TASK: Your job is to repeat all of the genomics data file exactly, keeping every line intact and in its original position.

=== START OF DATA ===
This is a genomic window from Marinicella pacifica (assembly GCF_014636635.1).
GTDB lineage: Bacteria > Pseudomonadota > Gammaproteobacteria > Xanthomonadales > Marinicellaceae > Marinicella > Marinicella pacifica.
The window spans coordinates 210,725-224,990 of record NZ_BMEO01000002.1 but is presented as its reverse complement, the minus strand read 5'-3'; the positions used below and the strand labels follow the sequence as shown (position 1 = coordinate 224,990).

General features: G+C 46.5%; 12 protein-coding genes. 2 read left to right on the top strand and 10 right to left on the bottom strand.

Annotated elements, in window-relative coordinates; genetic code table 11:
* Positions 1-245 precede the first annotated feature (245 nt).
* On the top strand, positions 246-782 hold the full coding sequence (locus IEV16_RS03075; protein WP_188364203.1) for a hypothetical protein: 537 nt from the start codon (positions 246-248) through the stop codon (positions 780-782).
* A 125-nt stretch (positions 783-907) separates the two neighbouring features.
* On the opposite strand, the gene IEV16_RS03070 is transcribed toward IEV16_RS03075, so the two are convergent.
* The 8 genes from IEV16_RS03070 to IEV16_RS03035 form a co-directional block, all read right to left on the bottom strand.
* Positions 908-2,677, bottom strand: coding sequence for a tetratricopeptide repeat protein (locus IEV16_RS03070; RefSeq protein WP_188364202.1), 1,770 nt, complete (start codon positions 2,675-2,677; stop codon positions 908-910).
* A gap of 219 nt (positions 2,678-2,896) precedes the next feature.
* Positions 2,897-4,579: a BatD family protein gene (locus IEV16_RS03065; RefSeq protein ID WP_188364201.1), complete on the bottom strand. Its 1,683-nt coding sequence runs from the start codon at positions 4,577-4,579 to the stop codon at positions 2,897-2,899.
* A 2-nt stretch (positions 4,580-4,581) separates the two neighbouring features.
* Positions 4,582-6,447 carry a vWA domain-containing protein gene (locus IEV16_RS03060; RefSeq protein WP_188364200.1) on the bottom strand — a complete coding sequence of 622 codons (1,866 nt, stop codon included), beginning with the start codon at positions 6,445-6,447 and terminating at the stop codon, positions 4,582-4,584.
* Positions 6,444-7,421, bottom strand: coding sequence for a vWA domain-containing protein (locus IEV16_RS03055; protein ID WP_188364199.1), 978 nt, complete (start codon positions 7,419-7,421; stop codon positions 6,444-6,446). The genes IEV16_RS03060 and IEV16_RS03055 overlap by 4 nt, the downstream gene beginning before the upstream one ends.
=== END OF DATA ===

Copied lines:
This is a genomic window from Marinicella pacifica (assembly GCF_014636635.1).
GTDB lineage: Bacteria > Pseudomonadota > Gammaproteobacteria > Xanthomonadales > Marinicellaceae > Marinicella > Marinicella pacifica.
The window spans coordinates 210,725-224,990 of record NZ_BMEO01000002.1 but is presented as its reverse complement, the minus strand read 5'-3'; the positions used below and the strand labels follow the sequence as shown (position 1 = coordinate 224,990).

General features: G+C 46.5%; 12 protein-coding genes. 2 read left to right on the top strand and 10 right to left on the bottom strand.

Annotated elements, in window-relative coordinates; genetic code table 11:
* Positions 1-245 precede the first annotated feature (245 nt).
* On the top strand, positions 246-782 hold the full coding sequence (locus IEV16_RS03075; protein WP_188364203.1) for a hypothetical protein: 537 nt from the start codon (positions 246-248) through the stop codon (positions 780-782).
* A 125-nt stretch (positions 783-907) separates the two neighbouring features.
* On the opposite strand, the gene IEV16_RS03070 is transcribed toward IEV16_RS03075, so the two are convergent.
* The 8 genes from IEV16_RS03070 to IEV16_RS03035 form a co-directional block, all read right to left on the bottom strand.
* Positions 908-2,677, bottom strand: coding sequence for a tetratricopeptide repeat protein (locus IEV16_RS03070; RefSeq protein WP_188364202.1), 1,770 nt, complete (start codon positions 2,675-2,677; stop codon positions 908-910).
* A gap of 219 nt (positions 2,678-2,896) precedes the next feature.
* Positions 2,897-4,579: a BatD family protein gene (locus IEV16_RS03065; RefSeq protein ID WP_188364201.1), complete on the bottom strand. Its 1,683-nt coding sequence runs from the start codon at positions 4,577-4,579 to the stop codon at positions 2,897-2,899.
* A 2-nt stretch (positions 4,580-4,581) separates the two neighbouring features.
* Positions 4,582-6,447 carry a vWA domain-containing protein gene (locus IEV16_RS03060; RefSeq protein WP_188364200.1) on the bottom strand — a complete coding sequence of 622 codons (1,866 nt, stop codon included), beginning with the start codon at positions 6,445-6,447 and terminating at the stop codon, positions 4,582-4,584.
* Positions 6,444-7,421, bottom strand: coding sequence for a vWA domain-containing protein (locus IEV16_RS03055; protein ID WP_188364199.1), 978 nt, complete (start codon positions 7,419-7,421; stop codon positions 6,444-6,446). The genes IEV16_RS03060 and IEV16_RS03055 overlap by 4 nt, the downstream gene beginning before the upstream one ends.